Objects of Punishment in Federal Court

 Posted on July 16, 2007 in Uncategorized

The U.S. Congress, in its (ahem) wisdom, has specified the purposes of punishment in federal criminal cases:

(A) to reflect the seriousness of the offense, to promote respect for the law, and to provide just punishment for the offense;(B) to afford adequate deterrence to criminal conduct;(C) to protect the public from further crimes of the defendant; and(D) to provide the defendant with needed educational or vocational training, medical care, or other correctional treatment in the most effective manner;

18 U.S.C. §3553(a)(2). (Notice that "making the victims whole" is not a purpose of punishment.)

In a federal criminal case, the sentence should be "sufficient, but not greater than necessary" to satisfy those purposes. Id. §3553(a) 1.

I alluded to the five purposes of sentencing here. (In New York, criminal-defense lawyer Scott Greenfield tells us, there are only four. Punishment greater than necessary to provide rehabilitation, specific deterrence, general deterrence, and incapacitation can only be justified by retribution, so nobody ever goes to prison in New York for any longer than is necessary to rehabilitate him, to make sure he doesn't recidivate, and to deter others. Isn't that nice?) How do section 3553's four objects of sentencing translate to the five purposes of sentencing? I'll start at the bottom and work my way up.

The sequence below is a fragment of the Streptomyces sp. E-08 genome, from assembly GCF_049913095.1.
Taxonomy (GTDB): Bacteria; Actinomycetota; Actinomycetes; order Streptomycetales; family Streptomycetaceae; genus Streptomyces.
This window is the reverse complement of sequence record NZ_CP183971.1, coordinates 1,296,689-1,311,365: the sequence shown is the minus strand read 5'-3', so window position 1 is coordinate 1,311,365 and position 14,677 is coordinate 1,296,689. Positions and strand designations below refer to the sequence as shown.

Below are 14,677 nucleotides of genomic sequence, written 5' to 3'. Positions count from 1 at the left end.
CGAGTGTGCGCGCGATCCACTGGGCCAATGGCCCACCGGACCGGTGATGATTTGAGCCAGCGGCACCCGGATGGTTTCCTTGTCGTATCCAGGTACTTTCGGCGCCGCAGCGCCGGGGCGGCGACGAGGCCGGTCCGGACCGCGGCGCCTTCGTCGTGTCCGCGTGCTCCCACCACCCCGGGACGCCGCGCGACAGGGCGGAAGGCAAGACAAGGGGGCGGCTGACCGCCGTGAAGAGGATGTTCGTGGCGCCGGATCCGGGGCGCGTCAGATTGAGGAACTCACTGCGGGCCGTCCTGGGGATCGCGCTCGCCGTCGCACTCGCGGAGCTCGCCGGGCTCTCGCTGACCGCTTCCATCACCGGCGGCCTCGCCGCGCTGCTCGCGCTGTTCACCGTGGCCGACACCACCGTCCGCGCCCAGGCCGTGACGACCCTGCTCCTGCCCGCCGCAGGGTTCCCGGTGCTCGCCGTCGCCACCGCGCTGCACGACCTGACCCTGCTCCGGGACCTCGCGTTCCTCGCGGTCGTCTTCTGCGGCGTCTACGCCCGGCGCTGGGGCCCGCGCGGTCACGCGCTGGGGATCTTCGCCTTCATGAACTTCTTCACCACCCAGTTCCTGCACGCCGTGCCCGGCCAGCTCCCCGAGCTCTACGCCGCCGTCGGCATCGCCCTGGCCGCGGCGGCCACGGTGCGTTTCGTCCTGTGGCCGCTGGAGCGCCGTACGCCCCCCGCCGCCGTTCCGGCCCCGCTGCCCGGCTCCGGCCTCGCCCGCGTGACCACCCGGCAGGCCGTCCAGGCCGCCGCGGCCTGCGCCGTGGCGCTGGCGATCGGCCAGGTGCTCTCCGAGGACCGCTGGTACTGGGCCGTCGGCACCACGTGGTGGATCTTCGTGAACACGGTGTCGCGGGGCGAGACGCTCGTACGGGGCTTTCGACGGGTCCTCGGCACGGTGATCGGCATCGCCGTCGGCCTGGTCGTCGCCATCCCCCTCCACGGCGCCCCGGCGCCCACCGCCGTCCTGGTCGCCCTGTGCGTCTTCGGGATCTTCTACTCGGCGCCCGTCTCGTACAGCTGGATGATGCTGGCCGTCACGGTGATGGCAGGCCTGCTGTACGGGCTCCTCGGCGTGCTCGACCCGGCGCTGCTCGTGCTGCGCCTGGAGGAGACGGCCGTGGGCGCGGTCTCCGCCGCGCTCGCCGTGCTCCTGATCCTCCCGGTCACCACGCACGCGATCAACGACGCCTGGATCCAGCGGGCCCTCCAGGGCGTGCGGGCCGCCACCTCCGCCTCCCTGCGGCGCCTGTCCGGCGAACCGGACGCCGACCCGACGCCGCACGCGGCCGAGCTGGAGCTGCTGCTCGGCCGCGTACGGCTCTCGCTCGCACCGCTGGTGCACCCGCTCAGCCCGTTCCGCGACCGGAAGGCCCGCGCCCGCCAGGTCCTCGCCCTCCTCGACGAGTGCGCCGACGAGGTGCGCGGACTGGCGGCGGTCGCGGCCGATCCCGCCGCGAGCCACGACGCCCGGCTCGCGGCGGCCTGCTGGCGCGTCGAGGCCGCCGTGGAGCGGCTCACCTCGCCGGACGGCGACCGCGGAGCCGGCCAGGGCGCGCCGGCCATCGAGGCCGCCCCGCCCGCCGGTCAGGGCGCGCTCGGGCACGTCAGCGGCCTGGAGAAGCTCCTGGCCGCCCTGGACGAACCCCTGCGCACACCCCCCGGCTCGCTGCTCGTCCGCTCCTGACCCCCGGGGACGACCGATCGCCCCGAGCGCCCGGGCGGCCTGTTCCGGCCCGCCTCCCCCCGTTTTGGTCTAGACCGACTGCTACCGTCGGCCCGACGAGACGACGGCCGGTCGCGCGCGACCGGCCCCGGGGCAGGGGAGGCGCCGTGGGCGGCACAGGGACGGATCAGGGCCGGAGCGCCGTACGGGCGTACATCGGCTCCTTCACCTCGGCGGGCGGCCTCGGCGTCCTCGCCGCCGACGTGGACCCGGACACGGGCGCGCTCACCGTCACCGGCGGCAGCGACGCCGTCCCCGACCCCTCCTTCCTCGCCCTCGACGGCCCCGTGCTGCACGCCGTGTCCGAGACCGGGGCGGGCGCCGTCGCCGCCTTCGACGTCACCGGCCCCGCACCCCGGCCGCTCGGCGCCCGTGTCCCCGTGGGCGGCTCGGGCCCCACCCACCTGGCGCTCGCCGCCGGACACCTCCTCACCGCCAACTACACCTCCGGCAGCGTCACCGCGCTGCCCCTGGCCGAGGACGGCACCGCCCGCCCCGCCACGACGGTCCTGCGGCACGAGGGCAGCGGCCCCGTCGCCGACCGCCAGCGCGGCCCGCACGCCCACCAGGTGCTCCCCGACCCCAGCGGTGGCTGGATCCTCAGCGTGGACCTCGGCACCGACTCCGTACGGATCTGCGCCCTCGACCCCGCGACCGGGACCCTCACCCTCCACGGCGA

When the government seeks to provide the defendant with training, care, or treatment, it's looking for rehabilitation as a penological goal. When the government tries to protect the public from further crimes of the defendant, it's after specific deterrence and incapacitation. When the government attempts to deter criminal conduct, it's trying to achieve specific deterrence and general deterrence. Those are all forward-looking utilitarian goals.

That brings us to the first object (more accurately, three grouped objects) of punishment specified by federal statute:

To reflect the seriousness of the offense;To promote respect for the law; andTo provide just punishment for the offense.

"Reflecting the seriousness of the offense" and "promoting respect for the law" do not fit neatly into any of the recognized penological goals, but they might be read as attempts at specific and general deterrence. Similarly, "providing just punishment" could be viewed as a summary goal of punishment - a judge might think that she provided just punishment by satisfying the four utilitarian goals encompassed by subsections (B)-(D). But such a reading of subsection (A) is redundant, and probably wrong.

More likely, Congress meant subsection (A) to give permission to judges to apply their own principles - even principles of retribution - to sentences in federal criminal cases.

"Reflect the seriousness of the offense" is a vengeful, rather than merciful, imperative. Vengeance reflects the seriousness of the offense; mercy reflects only the quality of the judge.

"Respect for the law" is in the eye of the beholder: just as a merciful judge might think that mercy promotes respect for the law, a vengeful judge, or one who suffers from a lifelong confusion of fear and respect, might well think that being vengeful promotes respect for the law.

Like "respect," "just punishment" is a judicial ink blot, in which judges can see whatever fits best into their worldview. In a system of retributive justice born out of Mosaic law, in which justice is to be "tempered" with mercy, the truth is most of the people judging our clients still see "justice" as retribution.

----– 1 Booker and Fanfan gave us some hope that this phrase had meaning. That hope has been dashed time after time as judges punt on the difficult job of deciding what is right in favor of the sentencing-by-numbers scheme of the guidelines. Yet we keep trying.

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